31 October 2021
Simon is chair of Rights in Russia but writes these comments in a personal capacity and they may not necessarily represent the views of the organisation
This week 2021 Memorial Human Rights Centre published its annual report on the numbers of political prisoners in Russia. As Sergei Davidis, head of the Programme for the Support of Political Prisoners at Memorial Human Rights Centre noted, “Unfortunately, the numbers [of political prisoners] have been steadily growing every year” Today, there are at least 420 political prisoners in the country known to Memorial.
Clearly, in this regard the Russian authorities have no intention to rest on their laurels. On 23 October 2021 Russia issued an arrest warrant for Syarhey Savelyeu [Sergei Savelyev], a Belarus national and brave individual who released video evidence of torture in a prison in Saratov region. He is currently seeking asylum in France. Instead of focusing on eradicating torture in the prisons within their domain, the Russian authorities seem intent on arresting and punishing the whistleblower (the authorities did not specify what crime Savelyeu is suspected of committing). Two days later in Crimea, on 25 October, the authorities arrested the lawyer Edem Semedlyaev, one of the few lawyers still working on sensitive cases in the region, in Simferopol. In this instance, at the time of his arrest he had been advising clients who had been detained when peacefully gathering outside a military court.
However, as Memorial Human Rights Centre points out, the largest numbers of individuals it classifies as political prisoners are those imprisoned for peacefully practising their faith. Again, it was in Crimea, which seems to have succeeded Chechnya as a polygon for federal lawlessness, where this has been most in evidence this week. Four members of Hizb ut-Tahrir, a peaceful Islamic religious group designated as terrorist in Russia, were sentenced to terms in prison ranging from 12 to 17 years. However, not far away in the region of Astrakhan, members of another faith – the Jehovah’s Witnesses – were also sentenced to long terms in prison on the grounds of belonging to an organisation designated as ‘extremist’. Four members of the faith were sentenced to four-year terms in prison and one to three and a half years.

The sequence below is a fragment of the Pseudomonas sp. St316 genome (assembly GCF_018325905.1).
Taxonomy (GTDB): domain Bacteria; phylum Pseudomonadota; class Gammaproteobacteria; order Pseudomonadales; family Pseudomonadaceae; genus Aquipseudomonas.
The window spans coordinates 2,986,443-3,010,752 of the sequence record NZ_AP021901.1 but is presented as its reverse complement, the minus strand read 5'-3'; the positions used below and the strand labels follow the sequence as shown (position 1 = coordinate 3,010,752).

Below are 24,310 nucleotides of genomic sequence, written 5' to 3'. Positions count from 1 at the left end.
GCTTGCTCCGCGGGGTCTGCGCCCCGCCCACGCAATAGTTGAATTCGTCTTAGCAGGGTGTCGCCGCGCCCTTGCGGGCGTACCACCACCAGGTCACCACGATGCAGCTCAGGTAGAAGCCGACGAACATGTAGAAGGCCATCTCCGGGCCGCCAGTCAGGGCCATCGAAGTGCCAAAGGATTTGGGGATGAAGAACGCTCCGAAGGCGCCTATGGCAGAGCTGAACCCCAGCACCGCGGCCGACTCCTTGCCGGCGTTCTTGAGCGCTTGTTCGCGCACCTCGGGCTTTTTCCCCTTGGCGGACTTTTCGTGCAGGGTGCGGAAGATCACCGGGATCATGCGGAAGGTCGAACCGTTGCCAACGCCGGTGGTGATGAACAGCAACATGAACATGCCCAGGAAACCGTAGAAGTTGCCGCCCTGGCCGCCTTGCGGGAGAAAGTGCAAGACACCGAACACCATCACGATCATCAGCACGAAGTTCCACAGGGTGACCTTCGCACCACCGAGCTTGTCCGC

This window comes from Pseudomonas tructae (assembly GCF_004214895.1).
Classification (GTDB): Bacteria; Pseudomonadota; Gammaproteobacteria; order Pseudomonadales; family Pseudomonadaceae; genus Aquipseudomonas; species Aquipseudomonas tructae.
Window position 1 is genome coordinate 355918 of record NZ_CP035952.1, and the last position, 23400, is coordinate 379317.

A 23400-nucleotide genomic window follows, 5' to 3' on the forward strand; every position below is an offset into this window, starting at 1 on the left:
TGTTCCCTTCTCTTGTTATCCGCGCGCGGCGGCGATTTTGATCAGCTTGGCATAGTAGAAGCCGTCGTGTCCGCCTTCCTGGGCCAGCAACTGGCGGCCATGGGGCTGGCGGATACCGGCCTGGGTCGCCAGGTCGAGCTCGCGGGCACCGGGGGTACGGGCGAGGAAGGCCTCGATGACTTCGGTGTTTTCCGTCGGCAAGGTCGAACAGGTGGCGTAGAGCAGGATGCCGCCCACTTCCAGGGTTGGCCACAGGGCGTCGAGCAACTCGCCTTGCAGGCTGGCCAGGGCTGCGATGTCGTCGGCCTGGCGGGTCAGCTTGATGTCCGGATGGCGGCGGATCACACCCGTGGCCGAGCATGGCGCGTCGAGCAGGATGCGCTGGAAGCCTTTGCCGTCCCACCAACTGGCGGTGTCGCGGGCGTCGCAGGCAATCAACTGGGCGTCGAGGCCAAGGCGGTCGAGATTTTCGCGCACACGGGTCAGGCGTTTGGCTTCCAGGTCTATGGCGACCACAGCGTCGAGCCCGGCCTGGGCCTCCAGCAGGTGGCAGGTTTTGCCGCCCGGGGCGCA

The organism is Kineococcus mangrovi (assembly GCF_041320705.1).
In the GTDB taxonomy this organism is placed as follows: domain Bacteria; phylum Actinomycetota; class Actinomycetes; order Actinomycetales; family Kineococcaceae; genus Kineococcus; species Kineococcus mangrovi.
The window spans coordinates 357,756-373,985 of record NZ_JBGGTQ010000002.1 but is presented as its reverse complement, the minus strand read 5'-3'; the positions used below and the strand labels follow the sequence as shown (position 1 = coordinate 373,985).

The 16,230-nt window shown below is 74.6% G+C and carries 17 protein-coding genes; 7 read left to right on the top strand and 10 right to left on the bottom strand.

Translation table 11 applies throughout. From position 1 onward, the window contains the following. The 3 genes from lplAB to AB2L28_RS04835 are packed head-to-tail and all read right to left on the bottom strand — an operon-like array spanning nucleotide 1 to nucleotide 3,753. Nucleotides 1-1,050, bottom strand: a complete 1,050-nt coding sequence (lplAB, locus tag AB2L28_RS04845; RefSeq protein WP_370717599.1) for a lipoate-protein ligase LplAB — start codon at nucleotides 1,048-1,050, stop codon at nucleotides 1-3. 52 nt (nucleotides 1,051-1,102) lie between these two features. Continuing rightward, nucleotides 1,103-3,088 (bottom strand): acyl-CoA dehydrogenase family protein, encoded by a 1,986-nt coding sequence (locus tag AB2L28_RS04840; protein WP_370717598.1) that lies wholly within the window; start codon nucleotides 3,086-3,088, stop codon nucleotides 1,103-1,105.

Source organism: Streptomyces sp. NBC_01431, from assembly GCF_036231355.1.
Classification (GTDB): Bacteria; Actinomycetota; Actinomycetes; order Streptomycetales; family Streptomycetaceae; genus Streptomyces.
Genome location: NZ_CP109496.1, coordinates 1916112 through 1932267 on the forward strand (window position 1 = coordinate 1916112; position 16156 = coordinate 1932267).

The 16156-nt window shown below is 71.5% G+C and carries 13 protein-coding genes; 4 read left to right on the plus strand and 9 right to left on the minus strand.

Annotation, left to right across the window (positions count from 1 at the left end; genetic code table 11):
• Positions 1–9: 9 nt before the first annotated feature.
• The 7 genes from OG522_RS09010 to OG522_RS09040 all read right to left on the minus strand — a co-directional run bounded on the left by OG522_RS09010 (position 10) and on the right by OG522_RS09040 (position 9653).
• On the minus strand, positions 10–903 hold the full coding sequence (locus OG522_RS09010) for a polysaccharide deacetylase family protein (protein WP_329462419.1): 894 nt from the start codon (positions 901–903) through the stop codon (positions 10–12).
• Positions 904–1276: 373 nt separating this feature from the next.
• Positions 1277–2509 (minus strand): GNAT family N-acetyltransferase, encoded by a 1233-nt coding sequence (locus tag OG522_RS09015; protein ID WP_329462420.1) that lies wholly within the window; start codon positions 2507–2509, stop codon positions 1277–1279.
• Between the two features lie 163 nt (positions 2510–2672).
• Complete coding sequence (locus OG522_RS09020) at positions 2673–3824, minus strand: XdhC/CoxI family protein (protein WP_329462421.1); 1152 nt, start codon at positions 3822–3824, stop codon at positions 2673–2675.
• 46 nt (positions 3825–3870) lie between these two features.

The practice of arbitrarily designating an organisation as ‘terrorist’ or ‘extremist’ seems to have been adopted by the Russian authorities as a relatively simple means of exercising arbitrary repression against members of certain groups. This has also been seem in the way Aleksei Navalny’s Anti-Corruption Foundation was designated as ‘extremist’. It is to be hoped that sooner rather than later all these cases will be given an impartial judicial assessment by the European Court of Human Rights.
In the meantime it is interesting to reflect upon why in particular these religious groups are singled out for such repression. Could it be that they have been singled out for bad treatment because they lack support among the majority population? Or because such discriminatory treatment against minorities may enjoy some level of support among the majority? Or because members of such religious groups tend to be less susceptible to the kind of ideological nationalism on which the Putin regime to some extent relies? Or is their persecution motivated by the idea of teaching a lesson to others, to stop them stepping out of line? Whatever the true motive – and their will most likely be several motives rather than one – the number of persons subject to arbitrary imprisonment in Russia continues to rise and this has become one of the defining characteristics of the current phase of the Putin regime.